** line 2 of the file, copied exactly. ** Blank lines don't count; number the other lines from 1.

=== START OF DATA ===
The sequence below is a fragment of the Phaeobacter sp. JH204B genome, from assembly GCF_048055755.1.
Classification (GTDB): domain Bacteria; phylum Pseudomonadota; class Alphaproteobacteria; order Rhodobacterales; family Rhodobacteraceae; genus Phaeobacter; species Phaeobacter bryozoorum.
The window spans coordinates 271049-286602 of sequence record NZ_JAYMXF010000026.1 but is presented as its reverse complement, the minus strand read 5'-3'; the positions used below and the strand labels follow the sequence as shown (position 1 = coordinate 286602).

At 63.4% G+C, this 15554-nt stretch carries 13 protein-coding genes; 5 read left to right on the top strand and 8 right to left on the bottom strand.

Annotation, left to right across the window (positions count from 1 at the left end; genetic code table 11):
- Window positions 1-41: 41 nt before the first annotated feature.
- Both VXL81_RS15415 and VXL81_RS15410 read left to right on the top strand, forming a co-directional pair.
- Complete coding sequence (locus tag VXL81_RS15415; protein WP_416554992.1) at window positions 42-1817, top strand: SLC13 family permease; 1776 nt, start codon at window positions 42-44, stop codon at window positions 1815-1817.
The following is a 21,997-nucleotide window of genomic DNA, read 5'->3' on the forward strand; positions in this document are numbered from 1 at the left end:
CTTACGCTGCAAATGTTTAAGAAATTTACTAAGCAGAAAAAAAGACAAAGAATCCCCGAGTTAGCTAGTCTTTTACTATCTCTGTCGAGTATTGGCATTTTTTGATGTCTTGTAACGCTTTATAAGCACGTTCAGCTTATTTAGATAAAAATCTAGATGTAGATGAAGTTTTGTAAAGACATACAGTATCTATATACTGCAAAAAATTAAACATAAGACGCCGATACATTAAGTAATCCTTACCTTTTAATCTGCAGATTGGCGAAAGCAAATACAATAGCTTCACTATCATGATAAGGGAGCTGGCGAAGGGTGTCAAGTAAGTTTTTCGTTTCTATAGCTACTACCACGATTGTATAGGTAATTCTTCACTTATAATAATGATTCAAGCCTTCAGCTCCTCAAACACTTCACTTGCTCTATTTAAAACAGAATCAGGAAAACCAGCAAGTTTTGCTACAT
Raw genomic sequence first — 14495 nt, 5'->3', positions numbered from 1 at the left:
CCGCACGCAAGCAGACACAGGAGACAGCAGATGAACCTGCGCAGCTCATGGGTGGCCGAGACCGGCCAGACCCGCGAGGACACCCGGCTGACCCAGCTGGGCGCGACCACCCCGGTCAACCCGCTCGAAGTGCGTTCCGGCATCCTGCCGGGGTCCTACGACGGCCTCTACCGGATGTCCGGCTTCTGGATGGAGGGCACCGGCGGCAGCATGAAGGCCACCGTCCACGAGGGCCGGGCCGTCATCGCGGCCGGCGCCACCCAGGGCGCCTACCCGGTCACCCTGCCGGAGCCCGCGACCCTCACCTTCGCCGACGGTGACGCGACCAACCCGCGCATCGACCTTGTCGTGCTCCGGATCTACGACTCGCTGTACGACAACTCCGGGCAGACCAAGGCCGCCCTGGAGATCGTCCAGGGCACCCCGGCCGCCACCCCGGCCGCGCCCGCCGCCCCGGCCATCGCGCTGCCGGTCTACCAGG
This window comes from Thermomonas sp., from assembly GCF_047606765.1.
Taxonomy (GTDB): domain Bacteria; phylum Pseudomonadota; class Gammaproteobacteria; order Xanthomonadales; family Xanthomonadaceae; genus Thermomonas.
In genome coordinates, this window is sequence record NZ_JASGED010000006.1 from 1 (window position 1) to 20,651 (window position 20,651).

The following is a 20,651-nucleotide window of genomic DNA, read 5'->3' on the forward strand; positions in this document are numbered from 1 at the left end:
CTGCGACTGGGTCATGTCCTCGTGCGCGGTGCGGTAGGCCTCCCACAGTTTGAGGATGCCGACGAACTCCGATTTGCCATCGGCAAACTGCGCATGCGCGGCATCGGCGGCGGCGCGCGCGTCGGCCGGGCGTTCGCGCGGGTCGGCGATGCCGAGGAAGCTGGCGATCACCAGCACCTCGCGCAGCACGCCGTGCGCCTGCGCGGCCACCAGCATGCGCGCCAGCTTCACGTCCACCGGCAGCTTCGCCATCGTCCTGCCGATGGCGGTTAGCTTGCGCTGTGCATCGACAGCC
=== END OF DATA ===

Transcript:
Classification (GTDB): domain Bacteria; phylum Pseudomonadota; class Alphaproteobacteria; order Rhodobacterales; family Rhodobacteraceae; genus Phaeobacter; species Phaeobacter bryozoorum.